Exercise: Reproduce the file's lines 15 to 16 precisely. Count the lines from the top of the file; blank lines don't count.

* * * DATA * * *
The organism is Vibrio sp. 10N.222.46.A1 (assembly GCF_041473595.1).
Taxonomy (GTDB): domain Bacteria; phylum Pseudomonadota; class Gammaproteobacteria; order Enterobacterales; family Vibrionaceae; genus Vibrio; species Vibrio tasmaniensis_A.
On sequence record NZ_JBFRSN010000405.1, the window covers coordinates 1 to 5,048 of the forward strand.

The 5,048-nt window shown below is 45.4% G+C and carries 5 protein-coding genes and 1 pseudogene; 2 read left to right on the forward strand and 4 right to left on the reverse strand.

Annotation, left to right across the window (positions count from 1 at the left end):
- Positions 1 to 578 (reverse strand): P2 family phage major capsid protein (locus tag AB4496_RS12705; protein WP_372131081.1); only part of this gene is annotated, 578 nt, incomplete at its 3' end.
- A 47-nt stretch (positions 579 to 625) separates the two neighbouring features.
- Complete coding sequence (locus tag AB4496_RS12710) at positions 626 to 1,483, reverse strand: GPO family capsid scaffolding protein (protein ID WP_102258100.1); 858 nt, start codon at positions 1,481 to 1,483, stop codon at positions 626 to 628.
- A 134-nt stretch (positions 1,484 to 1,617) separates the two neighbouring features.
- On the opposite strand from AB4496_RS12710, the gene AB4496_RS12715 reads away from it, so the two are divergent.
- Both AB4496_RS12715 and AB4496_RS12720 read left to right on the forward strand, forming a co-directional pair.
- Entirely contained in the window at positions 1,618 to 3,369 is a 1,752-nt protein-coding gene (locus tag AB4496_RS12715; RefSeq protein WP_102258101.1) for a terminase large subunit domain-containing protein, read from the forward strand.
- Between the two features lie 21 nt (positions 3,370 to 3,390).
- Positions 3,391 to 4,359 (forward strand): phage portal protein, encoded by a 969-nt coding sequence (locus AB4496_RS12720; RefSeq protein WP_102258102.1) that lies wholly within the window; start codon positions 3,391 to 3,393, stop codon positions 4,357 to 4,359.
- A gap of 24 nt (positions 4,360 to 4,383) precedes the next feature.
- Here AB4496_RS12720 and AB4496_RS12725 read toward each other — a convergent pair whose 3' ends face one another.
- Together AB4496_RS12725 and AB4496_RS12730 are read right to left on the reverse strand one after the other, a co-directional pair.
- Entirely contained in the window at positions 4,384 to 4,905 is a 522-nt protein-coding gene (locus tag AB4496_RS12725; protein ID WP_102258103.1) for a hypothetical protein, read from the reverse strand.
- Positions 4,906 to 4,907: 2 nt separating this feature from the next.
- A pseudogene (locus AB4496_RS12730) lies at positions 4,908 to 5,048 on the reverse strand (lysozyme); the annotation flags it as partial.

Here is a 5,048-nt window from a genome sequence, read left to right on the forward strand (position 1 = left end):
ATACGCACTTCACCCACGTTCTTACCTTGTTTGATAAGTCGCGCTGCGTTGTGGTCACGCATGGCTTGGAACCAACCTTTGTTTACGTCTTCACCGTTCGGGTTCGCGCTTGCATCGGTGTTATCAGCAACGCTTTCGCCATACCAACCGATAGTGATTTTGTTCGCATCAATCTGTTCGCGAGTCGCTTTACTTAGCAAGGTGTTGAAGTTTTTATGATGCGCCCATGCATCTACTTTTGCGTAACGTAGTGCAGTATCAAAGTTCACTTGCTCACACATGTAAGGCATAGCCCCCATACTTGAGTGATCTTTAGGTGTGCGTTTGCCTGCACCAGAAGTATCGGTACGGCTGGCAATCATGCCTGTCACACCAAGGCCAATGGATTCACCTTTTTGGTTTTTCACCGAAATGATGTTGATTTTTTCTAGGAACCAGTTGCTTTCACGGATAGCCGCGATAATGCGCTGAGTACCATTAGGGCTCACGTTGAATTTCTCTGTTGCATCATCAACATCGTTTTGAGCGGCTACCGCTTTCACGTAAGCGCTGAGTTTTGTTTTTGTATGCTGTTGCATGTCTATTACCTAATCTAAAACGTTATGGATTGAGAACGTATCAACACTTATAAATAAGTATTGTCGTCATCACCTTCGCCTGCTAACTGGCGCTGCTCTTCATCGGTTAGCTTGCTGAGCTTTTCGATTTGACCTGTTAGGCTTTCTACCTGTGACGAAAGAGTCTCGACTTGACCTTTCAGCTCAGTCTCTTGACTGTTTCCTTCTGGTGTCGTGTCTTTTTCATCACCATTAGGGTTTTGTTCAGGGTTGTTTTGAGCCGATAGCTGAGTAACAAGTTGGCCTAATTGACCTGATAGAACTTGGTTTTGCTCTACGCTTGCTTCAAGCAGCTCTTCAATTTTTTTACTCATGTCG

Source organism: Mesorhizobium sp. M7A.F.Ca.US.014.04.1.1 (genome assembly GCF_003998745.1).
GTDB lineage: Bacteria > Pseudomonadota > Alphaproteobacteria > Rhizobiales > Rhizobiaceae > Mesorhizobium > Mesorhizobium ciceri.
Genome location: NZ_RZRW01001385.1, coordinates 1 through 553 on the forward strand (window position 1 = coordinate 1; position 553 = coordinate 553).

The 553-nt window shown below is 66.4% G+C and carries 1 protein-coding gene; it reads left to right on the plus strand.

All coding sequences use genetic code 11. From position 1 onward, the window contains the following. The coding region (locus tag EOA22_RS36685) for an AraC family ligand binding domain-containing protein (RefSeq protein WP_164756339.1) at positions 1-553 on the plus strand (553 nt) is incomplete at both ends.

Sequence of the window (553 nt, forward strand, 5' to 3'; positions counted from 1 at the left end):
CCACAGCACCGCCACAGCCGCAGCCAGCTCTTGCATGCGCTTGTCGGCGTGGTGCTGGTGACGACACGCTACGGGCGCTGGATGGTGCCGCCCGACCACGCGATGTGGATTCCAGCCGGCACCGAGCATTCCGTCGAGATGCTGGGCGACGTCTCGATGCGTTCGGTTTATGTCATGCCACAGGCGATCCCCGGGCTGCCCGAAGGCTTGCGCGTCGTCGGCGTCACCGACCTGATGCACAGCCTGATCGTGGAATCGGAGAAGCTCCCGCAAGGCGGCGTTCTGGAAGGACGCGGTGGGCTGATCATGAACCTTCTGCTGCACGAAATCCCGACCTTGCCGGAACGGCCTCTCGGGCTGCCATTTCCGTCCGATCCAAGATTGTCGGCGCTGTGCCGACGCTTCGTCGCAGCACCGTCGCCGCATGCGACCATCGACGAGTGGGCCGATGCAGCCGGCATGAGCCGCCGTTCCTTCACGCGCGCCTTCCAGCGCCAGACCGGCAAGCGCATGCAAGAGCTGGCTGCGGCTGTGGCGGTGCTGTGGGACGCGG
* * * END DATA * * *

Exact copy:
- A gap of 24 nt (positions 4,360 to 4,383) precedes the next feature.
- Here AB4496_RS12720 and AB4496_RS12725 read toward each other — a convergent pair whose 3' ends face one another.